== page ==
The midlife crisis
The other day, I got curious about who coined the term “mid-life crisis.” Mainly, I was curious about the need for such a strong word like “crisis.”
I was betting myself that whoever did this must’ve been unconsciously revealing their own difficulties embracing this change, and was using the word “crisis” to show their disdain, and perhaps their fear, of these changes in their life.
In my research, I learned that it was coined by a Canadian psychoanalyst, Elliott Jaques, who was a sprightly 48 at the time. It also appears that he lived a long and productive life, which throws my theory out the window.
At any rate, I remain curious about why he chose to use the word crisis to mark the series of changes that occur in our 40s and 50s.
Currently, I’m experiencing several significant changes at once: I’m becoming an empty-nester, while simultaneously facing the prospect of trying to find paid work after being a stay-at-home-mom/solo entrepreneur for the last few decades.
Does this mean I’m in a midlife crisis?
Crisis, to me:
- Sounds like something we would want to avoid at all costs.
- Brings to mind images of destruction and endings, but rarely invokes images of creation and new beginnings.
- Is a singular event, like a hurricane or flood, rather than a process of unfolding, shifting, and adjusting.
- Seems like something you have to muscle through, or hope to survive.
According to this site, a crisis is “a difficult or dangerous time in which a solution is needed — and quickly.” From this perspective, no—I’m not in a crisis. I’m merely adjusting and adapting to the reality of my world. I don’t feel like I’m in any imminent danger, and even if I could “fix it”, how could I, without a time machine?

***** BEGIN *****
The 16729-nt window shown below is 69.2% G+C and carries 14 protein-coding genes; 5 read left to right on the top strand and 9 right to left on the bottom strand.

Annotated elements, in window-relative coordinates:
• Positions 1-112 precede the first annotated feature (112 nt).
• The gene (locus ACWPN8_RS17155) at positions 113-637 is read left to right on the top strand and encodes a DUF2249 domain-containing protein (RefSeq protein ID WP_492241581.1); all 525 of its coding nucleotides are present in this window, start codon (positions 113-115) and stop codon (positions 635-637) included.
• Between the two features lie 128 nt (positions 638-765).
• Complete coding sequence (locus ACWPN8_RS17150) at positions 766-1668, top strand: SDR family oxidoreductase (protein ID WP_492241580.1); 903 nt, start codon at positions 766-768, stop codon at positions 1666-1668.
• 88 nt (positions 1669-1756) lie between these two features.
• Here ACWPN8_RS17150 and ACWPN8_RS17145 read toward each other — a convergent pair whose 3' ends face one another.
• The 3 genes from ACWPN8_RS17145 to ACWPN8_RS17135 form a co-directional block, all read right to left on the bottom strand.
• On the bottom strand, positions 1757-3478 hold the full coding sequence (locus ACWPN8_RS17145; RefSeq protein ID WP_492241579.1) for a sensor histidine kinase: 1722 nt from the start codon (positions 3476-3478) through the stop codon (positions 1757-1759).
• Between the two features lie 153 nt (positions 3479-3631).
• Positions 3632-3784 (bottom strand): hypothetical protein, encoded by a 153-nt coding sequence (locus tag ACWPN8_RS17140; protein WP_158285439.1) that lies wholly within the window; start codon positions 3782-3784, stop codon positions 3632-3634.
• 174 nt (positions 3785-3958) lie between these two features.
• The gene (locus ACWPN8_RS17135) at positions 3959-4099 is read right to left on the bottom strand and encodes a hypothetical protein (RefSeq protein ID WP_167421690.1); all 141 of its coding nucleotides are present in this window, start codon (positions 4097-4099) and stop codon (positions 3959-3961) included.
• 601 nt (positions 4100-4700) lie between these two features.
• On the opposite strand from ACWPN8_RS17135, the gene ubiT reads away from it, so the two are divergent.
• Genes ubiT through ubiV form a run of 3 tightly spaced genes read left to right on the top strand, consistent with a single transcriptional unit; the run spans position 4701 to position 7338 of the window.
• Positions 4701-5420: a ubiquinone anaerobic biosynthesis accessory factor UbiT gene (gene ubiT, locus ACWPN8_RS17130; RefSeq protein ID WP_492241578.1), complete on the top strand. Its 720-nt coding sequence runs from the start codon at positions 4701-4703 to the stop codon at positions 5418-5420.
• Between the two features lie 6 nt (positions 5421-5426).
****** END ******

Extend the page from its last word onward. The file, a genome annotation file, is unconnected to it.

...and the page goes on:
Jaques said about the midlife crisis that it happens when “we come face-to-face with our limitations, our restricted possibilities, and our mortality.”
Aha. Well, I suppose, in that sense, I am most certainly experiencing a mid-life crisis. I’ll take each of those points individually.
Okay, admittedly, there are more limitations on what I can do now that I’m nearing 50 rather than gliding through my 30s. But, it’s not even so much what I can do, but what I want to do that’s changing. For example, I went to see a Tim McGraw concert this summer, thinking it would be a fun throwback to my country-loving days. But, after spending an excessive amount of time complaining about the cost, hassle, and disorganization of the parking situation, and after having beer spilled on my cute sandals, I was sure that it was the last time I’d do something like that again. Is this really a limitation? Or is it wisdom?
My husband, who is a few years older than I, still struggles to understand that when a new show drops on a Friday, we can watch it anytime that day.
“What time is Ted Lasso on again?” he’ll ask me.
“Seriously, dude, we’ve been through this,” I reply, as I grab my glasses so that I can work the remote. Speaking of glasses, it doesn’t seem that long ago that I could read all day without needing them. Now, they’re the first thing I put on in the morning.